Feature / December 13, 2023

How 2 Companies Came to Dominate the Media Business

Once upon a time, six companies controlled the media in this country. That, it turns out, was the good old days…

Thomas Schatz
Illustration by Brian Stauffer.

Although it seems like an eternity now, it wasn’t so long ago that the traditional film and television business was thriving. The Big Six media conglomerates—General Electric, Time Warner, Sony, Disney, News Corporation, and Viacom—ruled the industry. But the double whammy of streaming and the pandemic toppled the old-media oligopoly, which, with the singular exception of Disney, was woefully—if not fatally—slow to respond to the radically changing conditions. So most of the legacy media giants now are struggling simply to survive, while a new breed of digital-age behemoths, led by Amazon and Apple, gauge their film and television prospects, and Disney and Netflix lead the way into an uncharted online landscape.

The failure of the conglomerates to adapt is none too surprising, considering the unrivaled success they had enjoyed for decades. Spurred by Reagan-era economic policies and the FCC’s deregulation campaign, the media industries converged in a series of M&A waves that began in the 1980s with the News Corp–Fox, Time-Warner, and Sony-Columbia mergers and culminated in the acquisition of Universal by GE, NBC’s owner, and the launch of NBC Universal in 2004. At that point, the Big Six owned all the major film studios, all the broadcast networks, and most of the top cable networks. They dominated other media industries as well, but their key assets were their film and television holdings.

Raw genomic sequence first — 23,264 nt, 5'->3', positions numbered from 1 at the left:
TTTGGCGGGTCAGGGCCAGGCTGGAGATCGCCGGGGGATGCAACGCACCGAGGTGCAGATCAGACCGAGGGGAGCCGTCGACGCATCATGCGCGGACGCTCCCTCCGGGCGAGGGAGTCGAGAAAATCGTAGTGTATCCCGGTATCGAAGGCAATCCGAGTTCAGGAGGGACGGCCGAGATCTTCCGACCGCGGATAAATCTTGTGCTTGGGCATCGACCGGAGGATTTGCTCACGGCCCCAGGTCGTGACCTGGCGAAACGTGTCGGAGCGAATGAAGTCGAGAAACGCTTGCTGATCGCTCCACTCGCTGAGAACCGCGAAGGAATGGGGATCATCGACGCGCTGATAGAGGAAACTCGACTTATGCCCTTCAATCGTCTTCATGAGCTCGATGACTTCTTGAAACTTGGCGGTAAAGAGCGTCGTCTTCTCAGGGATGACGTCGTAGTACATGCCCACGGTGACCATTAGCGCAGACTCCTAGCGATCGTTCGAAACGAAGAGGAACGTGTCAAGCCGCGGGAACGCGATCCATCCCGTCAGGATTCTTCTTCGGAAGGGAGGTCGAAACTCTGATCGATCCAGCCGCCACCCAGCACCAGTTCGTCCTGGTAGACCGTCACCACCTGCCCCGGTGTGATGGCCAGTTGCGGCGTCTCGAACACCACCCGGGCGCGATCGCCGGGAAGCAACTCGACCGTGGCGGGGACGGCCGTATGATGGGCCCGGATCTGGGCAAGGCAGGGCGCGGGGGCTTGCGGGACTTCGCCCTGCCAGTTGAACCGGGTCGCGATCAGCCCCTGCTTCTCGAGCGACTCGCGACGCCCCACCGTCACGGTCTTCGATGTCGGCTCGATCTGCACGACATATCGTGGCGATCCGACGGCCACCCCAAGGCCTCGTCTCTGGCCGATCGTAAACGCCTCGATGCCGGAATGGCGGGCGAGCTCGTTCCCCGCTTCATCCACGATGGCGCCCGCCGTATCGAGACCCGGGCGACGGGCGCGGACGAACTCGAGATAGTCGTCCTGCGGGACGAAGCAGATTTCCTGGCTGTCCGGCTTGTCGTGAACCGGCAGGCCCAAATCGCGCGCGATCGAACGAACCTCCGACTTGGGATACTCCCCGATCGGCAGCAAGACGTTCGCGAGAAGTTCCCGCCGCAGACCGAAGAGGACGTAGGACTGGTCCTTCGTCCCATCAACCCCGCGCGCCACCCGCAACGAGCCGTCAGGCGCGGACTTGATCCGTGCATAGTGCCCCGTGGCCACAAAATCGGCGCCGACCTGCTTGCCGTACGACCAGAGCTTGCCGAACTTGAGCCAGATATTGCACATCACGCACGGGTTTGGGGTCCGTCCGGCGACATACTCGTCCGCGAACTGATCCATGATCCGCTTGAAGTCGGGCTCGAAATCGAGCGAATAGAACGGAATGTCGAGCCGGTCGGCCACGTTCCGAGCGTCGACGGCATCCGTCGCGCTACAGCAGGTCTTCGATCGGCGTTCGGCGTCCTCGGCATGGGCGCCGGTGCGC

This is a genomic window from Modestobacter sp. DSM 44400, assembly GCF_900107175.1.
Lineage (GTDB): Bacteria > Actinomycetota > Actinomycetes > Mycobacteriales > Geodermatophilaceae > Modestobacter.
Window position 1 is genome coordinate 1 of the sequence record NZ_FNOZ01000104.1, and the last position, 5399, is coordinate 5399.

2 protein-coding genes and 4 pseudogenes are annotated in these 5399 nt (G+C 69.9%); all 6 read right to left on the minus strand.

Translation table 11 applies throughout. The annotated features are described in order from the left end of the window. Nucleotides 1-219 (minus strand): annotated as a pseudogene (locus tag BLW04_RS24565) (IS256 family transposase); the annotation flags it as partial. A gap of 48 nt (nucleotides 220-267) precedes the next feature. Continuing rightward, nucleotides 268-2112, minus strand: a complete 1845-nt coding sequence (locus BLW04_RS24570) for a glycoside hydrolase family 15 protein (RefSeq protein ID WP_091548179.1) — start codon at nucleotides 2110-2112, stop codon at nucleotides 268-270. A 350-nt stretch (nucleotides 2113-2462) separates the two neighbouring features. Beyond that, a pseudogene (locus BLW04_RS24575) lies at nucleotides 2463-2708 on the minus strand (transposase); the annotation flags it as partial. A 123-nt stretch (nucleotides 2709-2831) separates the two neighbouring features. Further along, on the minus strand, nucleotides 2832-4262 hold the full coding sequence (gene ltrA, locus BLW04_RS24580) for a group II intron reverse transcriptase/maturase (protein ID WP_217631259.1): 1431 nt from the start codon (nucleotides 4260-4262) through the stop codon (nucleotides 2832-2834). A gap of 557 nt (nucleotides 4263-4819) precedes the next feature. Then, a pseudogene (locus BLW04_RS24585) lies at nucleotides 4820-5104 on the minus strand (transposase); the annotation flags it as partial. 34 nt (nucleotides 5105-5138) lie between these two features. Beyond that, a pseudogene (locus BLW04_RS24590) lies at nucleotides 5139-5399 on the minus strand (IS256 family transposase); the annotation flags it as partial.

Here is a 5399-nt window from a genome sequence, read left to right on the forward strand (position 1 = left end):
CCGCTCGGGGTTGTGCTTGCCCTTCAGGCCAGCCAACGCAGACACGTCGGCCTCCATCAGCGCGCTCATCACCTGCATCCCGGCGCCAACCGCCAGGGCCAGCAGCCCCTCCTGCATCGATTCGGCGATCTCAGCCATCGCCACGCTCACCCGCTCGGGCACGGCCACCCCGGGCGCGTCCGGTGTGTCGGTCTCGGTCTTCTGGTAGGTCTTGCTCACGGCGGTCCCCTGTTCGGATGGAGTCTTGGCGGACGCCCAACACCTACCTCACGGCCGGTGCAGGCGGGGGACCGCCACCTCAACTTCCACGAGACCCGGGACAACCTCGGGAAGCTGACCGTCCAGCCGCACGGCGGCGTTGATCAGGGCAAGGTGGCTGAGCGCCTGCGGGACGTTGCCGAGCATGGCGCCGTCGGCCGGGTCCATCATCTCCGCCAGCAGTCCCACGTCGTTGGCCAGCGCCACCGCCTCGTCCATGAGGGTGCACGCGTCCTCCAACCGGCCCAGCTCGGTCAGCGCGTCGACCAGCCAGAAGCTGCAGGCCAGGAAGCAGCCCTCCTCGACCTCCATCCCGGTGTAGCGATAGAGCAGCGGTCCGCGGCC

The NBC-Universal union also marked a decisive reset in the old guard’s response to new media. In 2000, Time Warner merged with the Internet colossus AOL (in a shocking deal valued at $165 billion), and Universal was acquired by the French conglomerate Vivendi (for $35 billion). The architects of both deals were betting on high-speed Internet delivery, then referred to as “broadband,” which was ramping up but not yet widely available. The rollout of broadband, however, proved to be disastrously slow, which was a key factor in the dot-com bust of the early aughts and the collapse of both the AOL–Time Warner and Vivendi-Universal deals in 2002.